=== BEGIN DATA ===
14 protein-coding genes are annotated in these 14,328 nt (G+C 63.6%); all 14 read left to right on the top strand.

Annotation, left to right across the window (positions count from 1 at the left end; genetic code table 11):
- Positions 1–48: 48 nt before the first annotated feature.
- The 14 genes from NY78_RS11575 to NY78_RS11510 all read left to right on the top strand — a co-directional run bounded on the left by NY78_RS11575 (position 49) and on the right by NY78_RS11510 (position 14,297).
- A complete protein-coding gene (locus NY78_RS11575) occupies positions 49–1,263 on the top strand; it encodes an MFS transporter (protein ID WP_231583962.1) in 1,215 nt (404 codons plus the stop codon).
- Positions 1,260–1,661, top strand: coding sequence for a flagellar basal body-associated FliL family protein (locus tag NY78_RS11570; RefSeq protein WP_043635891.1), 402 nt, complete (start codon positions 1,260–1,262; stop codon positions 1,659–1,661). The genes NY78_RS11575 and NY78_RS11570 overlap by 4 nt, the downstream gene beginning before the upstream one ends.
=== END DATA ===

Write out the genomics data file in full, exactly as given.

14 protein-coding genes are annotated in these 14,328 nt (G+C 63.6%); all 14 read left to right on the top strand.

Annotation, left to right across the window (positions count from 1 at the left end; genetic code table 11):
- Positions 1–48: 48 nt before the first annotated feature.
- The 14 genes from NY78_RS11575 to NY78_RS11510 all read left to right on the top strand — a co-directional run bounded on the left by NY78_RS11575 (position 49) and on the right by NY78_RS11510 (position 14,297).
- A complete protein-coding gene (locus NY78_RS11575) occupies positions 49–1,263 on the top strand; it encodes an MFS transporter (protein ID WP_231583962.1) in 1,215 nt (404 codons plus the stop codon).
- Positions 1,260–1,661, top strand: coding sequence for a flagellar basal body-associated FliL family protein (locus tag NY78_RS11570; RefSeq protein WP_043635891.1), 402 nt, complete (start codon positions 1,260–1,262; stop codon positions 1,659–1,661). The genes NY78_RS11575 and NY78_RS11570 overlap by 4 nt, the downstream gene beginning before the upstream one ends.